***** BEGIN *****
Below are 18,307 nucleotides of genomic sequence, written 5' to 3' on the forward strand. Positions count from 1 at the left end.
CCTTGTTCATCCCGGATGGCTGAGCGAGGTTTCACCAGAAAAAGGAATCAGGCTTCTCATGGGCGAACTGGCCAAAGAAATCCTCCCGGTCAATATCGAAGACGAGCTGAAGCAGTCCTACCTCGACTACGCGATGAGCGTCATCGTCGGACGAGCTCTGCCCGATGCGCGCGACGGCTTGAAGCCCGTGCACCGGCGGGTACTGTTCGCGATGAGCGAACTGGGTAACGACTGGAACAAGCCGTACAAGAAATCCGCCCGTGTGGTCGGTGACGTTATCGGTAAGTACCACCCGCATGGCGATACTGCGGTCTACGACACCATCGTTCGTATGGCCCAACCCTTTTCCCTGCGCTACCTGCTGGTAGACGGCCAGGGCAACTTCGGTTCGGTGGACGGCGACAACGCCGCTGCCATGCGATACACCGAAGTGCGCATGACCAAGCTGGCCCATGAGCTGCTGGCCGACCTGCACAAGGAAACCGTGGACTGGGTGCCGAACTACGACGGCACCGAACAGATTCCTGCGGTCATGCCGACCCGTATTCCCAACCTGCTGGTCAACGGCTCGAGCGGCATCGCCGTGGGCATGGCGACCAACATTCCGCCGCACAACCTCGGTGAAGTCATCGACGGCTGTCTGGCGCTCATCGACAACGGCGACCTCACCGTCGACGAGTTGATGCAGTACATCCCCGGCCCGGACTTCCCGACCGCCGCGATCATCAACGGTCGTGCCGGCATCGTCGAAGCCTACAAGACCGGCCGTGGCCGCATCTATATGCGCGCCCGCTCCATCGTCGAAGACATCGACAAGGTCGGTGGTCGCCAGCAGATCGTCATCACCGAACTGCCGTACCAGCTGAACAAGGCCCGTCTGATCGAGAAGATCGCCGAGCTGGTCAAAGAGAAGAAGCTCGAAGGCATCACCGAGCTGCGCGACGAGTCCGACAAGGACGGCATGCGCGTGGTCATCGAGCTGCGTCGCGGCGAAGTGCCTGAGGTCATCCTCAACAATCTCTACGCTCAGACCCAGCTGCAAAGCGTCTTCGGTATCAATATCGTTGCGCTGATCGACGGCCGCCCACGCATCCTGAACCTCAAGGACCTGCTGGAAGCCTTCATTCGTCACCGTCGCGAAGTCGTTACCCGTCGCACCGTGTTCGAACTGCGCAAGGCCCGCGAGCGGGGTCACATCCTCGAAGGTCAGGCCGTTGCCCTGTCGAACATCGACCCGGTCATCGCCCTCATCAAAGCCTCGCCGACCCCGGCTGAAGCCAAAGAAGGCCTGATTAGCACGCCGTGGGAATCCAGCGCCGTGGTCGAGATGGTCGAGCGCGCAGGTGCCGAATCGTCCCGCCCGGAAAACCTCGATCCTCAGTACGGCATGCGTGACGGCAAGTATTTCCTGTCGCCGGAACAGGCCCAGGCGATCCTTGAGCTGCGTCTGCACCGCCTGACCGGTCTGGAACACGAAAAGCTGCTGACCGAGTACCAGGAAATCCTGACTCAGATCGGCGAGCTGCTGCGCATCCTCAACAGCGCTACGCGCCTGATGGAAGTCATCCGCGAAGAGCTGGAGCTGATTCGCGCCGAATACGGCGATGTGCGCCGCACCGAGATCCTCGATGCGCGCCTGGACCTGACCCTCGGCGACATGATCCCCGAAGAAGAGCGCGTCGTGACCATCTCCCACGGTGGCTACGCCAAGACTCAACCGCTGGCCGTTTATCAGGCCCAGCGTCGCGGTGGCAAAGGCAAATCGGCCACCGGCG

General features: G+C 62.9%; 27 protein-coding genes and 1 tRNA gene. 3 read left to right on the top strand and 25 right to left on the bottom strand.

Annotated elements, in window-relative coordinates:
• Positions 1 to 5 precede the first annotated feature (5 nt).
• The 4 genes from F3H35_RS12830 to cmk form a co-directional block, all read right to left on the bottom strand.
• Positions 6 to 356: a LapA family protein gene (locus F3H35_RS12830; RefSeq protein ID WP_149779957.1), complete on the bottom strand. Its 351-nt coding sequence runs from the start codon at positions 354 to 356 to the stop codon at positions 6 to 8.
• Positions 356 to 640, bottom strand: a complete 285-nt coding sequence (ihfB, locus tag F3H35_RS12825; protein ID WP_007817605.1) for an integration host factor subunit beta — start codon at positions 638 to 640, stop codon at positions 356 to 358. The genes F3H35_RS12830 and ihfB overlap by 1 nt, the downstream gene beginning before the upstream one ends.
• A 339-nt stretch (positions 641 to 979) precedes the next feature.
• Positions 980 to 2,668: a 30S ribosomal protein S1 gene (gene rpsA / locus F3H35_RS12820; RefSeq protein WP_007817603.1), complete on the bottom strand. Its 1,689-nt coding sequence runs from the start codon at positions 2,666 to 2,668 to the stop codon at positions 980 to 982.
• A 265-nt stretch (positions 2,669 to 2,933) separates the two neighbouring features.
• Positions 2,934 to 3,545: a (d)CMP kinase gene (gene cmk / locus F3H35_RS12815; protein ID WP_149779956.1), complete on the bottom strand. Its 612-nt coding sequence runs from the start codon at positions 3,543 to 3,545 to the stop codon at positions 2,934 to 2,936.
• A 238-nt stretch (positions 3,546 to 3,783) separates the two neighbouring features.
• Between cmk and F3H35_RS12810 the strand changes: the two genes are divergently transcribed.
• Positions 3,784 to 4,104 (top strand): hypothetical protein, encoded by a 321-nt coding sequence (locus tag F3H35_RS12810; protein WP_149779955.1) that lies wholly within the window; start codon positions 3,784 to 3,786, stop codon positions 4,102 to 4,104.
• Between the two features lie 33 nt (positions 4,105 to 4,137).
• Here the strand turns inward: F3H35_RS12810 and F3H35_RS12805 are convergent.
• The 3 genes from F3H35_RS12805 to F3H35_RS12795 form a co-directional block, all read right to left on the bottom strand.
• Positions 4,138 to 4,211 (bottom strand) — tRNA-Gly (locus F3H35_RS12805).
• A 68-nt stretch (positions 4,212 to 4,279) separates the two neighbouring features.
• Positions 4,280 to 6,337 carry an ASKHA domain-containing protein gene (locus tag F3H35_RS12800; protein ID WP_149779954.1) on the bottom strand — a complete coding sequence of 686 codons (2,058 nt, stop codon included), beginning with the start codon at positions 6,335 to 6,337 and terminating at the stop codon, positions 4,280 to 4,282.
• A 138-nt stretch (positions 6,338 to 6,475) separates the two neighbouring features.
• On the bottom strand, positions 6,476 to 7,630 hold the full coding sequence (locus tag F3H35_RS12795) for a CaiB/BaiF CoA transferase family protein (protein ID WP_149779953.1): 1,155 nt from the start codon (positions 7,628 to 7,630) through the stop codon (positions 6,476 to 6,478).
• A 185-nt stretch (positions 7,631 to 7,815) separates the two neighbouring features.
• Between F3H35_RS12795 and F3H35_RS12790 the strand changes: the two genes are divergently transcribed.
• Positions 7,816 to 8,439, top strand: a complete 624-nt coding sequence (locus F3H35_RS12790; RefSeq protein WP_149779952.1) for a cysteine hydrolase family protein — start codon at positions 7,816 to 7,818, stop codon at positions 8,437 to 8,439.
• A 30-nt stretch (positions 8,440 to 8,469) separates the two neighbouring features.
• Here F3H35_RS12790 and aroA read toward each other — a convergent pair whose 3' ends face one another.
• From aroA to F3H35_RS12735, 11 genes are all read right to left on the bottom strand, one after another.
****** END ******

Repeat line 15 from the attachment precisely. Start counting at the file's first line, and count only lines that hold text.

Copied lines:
• Positions 3,784 to 4,104 (top strand): hypothetical protein, encoded by a 321-nt coding sequence (locus tag F3H35_RS12810; protein WP_149779955.1) that lies wholly within the window; start codon positions 3,784 to 3,786, stop codon positions 4,102 to 4,104.